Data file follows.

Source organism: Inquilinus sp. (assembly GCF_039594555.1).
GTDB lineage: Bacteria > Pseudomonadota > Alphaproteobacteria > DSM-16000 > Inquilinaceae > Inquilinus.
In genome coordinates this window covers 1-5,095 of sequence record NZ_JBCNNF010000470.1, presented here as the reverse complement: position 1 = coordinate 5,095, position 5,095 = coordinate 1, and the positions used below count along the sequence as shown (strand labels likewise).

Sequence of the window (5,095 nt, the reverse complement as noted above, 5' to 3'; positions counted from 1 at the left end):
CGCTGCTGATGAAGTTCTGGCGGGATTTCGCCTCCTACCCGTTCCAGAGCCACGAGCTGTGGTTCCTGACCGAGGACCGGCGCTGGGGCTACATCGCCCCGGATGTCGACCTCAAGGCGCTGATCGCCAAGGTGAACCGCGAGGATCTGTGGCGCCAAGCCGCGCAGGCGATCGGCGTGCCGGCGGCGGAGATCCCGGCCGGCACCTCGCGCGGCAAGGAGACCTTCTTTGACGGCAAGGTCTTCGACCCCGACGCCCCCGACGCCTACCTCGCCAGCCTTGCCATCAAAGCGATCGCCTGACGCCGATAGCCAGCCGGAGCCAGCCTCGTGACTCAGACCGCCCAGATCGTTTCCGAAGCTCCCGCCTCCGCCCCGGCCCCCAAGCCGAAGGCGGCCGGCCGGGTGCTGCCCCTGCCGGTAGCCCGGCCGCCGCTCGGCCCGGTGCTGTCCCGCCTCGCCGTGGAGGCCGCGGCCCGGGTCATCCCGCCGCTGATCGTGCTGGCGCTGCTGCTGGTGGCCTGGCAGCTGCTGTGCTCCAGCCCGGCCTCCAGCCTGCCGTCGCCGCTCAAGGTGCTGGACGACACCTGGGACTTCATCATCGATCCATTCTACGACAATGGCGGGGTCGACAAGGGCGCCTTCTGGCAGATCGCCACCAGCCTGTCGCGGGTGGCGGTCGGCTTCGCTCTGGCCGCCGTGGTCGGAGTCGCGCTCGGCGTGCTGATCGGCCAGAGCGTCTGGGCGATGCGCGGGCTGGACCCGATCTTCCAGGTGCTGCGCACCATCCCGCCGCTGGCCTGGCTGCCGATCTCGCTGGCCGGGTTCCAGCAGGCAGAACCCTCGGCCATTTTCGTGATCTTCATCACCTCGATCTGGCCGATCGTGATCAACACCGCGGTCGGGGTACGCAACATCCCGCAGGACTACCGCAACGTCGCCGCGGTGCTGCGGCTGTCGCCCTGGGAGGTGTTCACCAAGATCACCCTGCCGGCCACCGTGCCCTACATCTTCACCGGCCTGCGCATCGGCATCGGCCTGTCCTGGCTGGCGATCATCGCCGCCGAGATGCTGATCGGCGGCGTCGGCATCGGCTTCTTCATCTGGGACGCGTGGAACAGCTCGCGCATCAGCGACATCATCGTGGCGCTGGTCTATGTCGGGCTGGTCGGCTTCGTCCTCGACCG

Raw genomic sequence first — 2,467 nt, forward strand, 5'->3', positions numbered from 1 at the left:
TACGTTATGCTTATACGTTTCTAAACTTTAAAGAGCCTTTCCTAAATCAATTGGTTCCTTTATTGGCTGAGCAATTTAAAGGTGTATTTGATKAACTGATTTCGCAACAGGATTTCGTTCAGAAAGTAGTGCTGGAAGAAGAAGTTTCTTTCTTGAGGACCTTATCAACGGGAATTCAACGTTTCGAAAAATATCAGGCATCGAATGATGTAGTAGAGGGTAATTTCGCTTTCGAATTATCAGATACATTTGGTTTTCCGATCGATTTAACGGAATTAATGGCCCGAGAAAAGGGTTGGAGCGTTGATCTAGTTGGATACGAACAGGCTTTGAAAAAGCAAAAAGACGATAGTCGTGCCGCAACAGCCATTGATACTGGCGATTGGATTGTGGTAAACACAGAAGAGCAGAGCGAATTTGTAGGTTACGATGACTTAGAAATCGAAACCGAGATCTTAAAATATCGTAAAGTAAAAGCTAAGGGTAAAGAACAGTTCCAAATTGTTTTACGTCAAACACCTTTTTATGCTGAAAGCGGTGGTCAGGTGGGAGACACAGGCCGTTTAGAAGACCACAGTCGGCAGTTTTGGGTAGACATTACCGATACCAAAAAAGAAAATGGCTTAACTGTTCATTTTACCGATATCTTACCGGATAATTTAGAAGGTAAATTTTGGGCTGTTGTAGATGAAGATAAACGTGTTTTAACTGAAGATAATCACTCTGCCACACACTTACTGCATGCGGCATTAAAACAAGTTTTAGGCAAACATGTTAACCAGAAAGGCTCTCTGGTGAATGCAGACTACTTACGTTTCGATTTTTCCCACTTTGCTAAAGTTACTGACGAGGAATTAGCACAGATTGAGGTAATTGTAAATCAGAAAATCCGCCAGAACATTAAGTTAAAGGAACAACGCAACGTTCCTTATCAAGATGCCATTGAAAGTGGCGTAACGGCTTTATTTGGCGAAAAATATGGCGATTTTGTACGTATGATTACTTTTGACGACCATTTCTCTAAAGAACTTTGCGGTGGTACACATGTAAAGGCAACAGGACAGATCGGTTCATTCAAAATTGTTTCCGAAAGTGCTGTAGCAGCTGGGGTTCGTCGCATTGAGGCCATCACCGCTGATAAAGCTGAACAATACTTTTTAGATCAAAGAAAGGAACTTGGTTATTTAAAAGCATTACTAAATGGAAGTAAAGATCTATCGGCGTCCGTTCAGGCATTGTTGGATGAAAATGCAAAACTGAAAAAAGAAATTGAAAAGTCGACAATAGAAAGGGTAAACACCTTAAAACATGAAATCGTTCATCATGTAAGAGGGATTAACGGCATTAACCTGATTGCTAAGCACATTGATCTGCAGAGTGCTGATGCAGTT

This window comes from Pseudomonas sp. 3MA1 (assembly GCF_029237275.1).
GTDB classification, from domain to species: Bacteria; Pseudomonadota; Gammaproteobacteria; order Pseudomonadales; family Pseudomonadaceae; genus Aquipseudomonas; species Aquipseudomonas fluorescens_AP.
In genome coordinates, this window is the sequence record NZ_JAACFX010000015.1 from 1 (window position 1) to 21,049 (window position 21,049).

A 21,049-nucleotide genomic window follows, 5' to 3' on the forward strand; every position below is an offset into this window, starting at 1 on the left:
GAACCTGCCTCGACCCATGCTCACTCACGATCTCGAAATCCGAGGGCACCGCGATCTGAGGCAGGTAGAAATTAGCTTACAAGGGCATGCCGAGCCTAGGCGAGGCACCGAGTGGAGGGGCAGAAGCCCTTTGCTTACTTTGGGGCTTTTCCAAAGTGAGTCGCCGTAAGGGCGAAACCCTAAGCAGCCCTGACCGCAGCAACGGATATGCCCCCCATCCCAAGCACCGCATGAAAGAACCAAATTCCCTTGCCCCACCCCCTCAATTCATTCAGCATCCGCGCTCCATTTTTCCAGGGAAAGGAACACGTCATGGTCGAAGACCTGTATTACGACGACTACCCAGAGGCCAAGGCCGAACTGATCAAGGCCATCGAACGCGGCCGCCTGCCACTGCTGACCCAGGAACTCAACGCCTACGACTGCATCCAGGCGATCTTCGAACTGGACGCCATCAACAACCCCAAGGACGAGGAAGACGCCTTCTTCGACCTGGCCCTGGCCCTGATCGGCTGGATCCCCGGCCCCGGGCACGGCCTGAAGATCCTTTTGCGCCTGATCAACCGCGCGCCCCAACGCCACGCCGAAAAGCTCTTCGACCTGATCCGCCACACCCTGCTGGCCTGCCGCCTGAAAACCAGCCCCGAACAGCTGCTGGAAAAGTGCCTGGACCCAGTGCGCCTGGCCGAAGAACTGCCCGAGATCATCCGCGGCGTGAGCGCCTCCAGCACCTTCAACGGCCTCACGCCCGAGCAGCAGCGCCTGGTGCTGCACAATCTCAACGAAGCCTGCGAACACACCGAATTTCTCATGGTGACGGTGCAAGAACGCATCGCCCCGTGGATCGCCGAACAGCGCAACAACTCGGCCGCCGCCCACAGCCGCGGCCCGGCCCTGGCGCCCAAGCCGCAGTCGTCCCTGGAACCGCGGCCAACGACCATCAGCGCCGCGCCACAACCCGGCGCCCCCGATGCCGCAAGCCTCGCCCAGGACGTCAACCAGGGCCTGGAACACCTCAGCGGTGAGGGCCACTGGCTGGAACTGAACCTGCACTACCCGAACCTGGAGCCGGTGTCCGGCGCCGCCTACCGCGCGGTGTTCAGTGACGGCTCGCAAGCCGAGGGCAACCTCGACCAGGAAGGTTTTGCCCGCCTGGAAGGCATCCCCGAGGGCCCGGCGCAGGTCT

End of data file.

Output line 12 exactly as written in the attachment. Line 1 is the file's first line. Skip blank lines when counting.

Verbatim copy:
GAACCTGCCTCGACCCATGCTCACTCACGATCTCGAAATCCGAGGGCACCGCGATCTGAGGCAGGTAGAAATTAGCTTACAAGGGCATGCCGAGCCTAGGCGAGGCACCGAGTGGAGGGGCAGAAGCCCTTTGCTTACTTTGGGGCTTTTCCAAAGTGAGTCGCCGTAAGGGCGAAACCCTAAGCAGCCCTGACCGCAGCAACGGATATGCCCCCCATCCCAAGCACCGCATGAAAGAACCAAATTCCCTTGCCCCACCCCCTCAATTCATTCAGCATCCGCGCTCCATTTTTCCAGGGAAAGGAACACGTCATGGTCGAAGACCTGTATTACGACGACTACCCAGAGGCCAAGGCCGAACTGATCAAGGCCATCGAACGCGGCCGCCTGCCACTGCTGACCCAGGAACTCAACGCCTACGACTGCATCCAGGCGATCTTCGAACTGGACGCCATCAACAACCCCAAGGACGAGGAAGACGCCTTCTTCGACCTGGCCCTGGCCCTGATCGGCTGGATCCCCGGCCCCGGGCACGGCCTGAAGATCCTTTTGCGCCTGATCAACCGCGCGCCCCAACGCCACGCCGAAAAGCTCTTCGACCTGATCCGCCACACCCTGCTGGCCTGCCGCCTGAAAACCAGCCCCGAACAGCTGCTGGAAAAGTGCCTGGACCCAGTGCGCCTGGCCGAAGAACTGCCCGAGATCATCCGCGGCGTGAGCGCCTCCAGCACCTTCAACGGCCTCACGCCCGAGCAGCAGCGCCTGGTGCTGCACAATCTCAACGAAGCCTGCGAACACACCGAATTTCTCATGGTGACGGTGCAAGAACGCATCGCCCCGTGGATCGCCGAACAGCGCAACAACTCGGCCGCCGCCCACAGCCGCGGCCCGGCCCTGGCGCCCAAGCCGCAGTCGTCCCTGGAACCGCGGCCAACGACCATCAGCGCCGCGCCACAACCCGGCGCCCCCGATGCCGCAAGCCTCGCCCAGGACGTCAACCAGGGCCTGGAACACCTCAGCGGTGAGGGCCACTGGCTGGAACTGAACCTGCACTACCCGAACCTGGAGCCGGTGTCCGGCGCCGCCTACCGCGCGGTGTTCAGTGACGGCTCGCAAGCCGAGGGCAACCTCGACCAGGAAGGTTTTGCCCGCCTGGAAGGCATCCCCGAGGGCCCGGCGCAGGTCT